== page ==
Images via Royal Commission of AlUla
A new study was published in Antiquity, an academic journal dedicated to archaeology, revealing that 1,000 structures have been found in northwestern Saudi Arabia. These rectangular monuments, amply named "mustatils" after the Arabic word for "rectangle," are believed to be about 7,000 years old, making them older than the pyramids in Egypt.
As an archaeological team working in #AlUla, we are excited by @RCU_SA new institute. As you can see by our recent papers and the Discovery Documentary, AlUla has a rich archaeological landscape with many discoveries still to be made. pic.twitter.com/HtCf5tjOUn— AAKSA (@aaksa_project) May 3, 2021
The research is being funded by the Royal Commission for AlUla, and the mustatils were discovered and studied using a combination of satellite imagery, helicopter and ground surveys, and excavations. The longest mustatil found to date is said to be over 600 meters in length and the shortest only 20 meters. It is worth noting that the time period in which these structures were in use was around the late Neolithic period, which means the region was wetter and greener than the desert landscape that it is today.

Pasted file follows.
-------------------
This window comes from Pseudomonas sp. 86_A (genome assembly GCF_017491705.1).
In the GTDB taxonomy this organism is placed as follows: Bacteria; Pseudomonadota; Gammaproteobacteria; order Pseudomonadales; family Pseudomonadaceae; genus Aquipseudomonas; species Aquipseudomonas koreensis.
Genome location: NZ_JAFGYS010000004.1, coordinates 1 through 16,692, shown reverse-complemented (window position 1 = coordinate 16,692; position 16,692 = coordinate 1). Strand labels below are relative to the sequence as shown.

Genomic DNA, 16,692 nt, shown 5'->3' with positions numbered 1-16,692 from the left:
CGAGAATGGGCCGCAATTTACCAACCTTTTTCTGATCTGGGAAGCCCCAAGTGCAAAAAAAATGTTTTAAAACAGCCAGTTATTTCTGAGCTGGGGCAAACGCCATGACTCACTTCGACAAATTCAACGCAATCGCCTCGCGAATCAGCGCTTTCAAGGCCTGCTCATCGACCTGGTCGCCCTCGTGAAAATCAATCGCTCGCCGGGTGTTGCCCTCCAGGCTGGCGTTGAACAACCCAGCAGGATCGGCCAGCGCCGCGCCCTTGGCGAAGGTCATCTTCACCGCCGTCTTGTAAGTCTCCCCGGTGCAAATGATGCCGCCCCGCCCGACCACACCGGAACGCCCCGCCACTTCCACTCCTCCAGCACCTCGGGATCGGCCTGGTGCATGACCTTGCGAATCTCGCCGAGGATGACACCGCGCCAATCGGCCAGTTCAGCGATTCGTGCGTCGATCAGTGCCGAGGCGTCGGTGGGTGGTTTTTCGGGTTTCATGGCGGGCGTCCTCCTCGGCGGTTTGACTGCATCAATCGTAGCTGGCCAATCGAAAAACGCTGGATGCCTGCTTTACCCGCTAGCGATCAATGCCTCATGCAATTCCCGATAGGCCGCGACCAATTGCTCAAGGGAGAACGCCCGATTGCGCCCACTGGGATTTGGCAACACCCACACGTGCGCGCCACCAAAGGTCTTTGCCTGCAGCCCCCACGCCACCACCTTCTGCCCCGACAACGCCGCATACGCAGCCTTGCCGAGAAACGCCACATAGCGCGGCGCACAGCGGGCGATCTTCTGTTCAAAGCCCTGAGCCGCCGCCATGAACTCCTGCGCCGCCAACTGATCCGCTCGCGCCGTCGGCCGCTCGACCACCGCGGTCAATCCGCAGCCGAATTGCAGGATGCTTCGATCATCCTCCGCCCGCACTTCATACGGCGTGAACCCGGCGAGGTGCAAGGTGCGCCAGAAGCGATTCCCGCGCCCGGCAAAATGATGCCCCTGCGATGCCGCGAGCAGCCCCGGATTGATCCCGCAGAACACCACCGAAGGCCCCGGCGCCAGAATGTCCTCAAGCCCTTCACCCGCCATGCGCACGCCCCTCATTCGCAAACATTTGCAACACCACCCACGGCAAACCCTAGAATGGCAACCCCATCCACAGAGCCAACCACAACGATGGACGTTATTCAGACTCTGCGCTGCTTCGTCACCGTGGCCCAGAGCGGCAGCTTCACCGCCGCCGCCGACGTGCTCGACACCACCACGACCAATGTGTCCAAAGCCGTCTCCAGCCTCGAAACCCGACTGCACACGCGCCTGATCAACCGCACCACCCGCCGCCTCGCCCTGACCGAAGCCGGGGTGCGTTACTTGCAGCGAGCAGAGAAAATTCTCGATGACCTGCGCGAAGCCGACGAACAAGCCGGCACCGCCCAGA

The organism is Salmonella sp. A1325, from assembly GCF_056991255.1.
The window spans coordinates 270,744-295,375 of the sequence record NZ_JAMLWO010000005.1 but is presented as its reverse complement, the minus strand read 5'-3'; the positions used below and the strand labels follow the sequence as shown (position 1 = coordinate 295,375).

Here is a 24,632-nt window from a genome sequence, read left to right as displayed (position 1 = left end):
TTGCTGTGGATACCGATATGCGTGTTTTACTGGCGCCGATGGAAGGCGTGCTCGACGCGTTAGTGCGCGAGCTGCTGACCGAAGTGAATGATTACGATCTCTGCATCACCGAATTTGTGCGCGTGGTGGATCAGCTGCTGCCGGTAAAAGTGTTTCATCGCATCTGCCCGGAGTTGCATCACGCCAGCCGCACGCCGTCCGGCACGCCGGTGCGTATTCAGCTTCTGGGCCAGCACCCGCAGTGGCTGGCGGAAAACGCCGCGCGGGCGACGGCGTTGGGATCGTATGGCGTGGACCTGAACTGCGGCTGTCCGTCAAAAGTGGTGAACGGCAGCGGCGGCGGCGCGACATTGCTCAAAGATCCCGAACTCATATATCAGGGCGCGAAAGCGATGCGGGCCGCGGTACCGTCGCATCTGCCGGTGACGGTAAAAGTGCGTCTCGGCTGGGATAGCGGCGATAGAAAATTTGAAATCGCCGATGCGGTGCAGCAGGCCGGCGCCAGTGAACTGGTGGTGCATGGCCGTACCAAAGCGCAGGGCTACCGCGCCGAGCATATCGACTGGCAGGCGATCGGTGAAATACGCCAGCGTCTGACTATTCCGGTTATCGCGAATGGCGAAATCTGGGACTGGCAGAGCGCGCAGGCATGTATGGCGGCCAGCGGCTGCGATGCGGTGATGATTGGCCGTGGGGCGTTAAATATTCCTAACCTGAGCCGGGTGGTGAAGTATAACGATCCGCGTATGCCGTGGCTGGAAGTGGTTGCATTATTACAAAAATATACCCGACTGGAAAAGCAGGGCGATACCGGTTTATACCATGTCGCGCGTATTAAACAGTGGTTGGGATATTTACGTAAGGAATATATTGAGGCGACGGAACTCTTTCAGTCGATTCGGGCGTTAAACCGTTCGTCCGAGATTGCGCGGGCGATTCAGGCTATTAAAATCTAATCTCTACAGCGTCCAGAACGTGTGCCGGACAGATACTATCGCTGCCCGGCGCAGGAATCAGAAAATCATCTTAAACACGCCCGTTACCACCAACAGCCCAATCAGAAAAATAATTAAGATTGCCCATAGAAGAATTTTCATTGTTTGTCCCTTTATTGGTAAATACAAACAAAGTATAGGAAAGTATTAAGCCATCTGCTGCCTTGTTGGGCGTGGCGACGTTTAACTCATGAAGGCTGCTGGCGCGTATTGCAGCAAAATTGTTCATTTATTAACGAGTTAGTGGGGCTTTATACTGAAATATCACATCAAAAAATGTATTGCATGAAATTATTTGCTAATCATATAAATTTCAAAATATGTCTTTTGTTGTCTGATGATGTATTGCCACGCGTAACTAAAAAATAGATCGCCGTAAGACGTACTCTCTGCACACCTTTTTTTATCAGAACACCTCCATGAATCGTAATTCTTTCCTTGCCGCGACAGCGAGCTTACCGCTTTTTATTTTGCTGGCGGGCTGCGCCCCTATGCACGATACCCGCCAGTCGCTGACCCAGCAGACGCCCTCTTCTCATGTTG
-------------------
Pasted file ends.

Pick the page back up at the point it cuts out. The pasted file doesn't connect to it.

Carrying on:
According to Melissa Kennedy, assistant director of the research and an archaeologist at the University of Western Australia, the stone structures are spread over 200,000 square kilometers of land and may have had a religious purpose. Indeed, each one of these stone structures comprises a rectangular courtyard with platforms at each end, and excavations at one of the structures found horns and skull fragments from various animals, placed around a stone platform in what seems like a ritualistic manner, for sacrificial purposes.
'The mustatils: cult and monumentality in Neolithic north-western Arabia' is out today. This work is part of the University of Western Australia's @UWAresearch work in #AlUla and #Khaybar as part of @RCU_SA archaeological program. Download here: https://t.co/dL1KYq21cs Thread 1/ pic.twitter.com/xvUFkvin2C— AAKSA (@aaksa_project) April 30, 2021
“What excites me most about these structures is their size and widespread distribution, and the fact that they are almost identical in terms of form. This suggests a common religious belief may have been held over a huge part of northwest Arabia during the Late Neolithic, a feature that is so far unparalleled anywhere in the world.”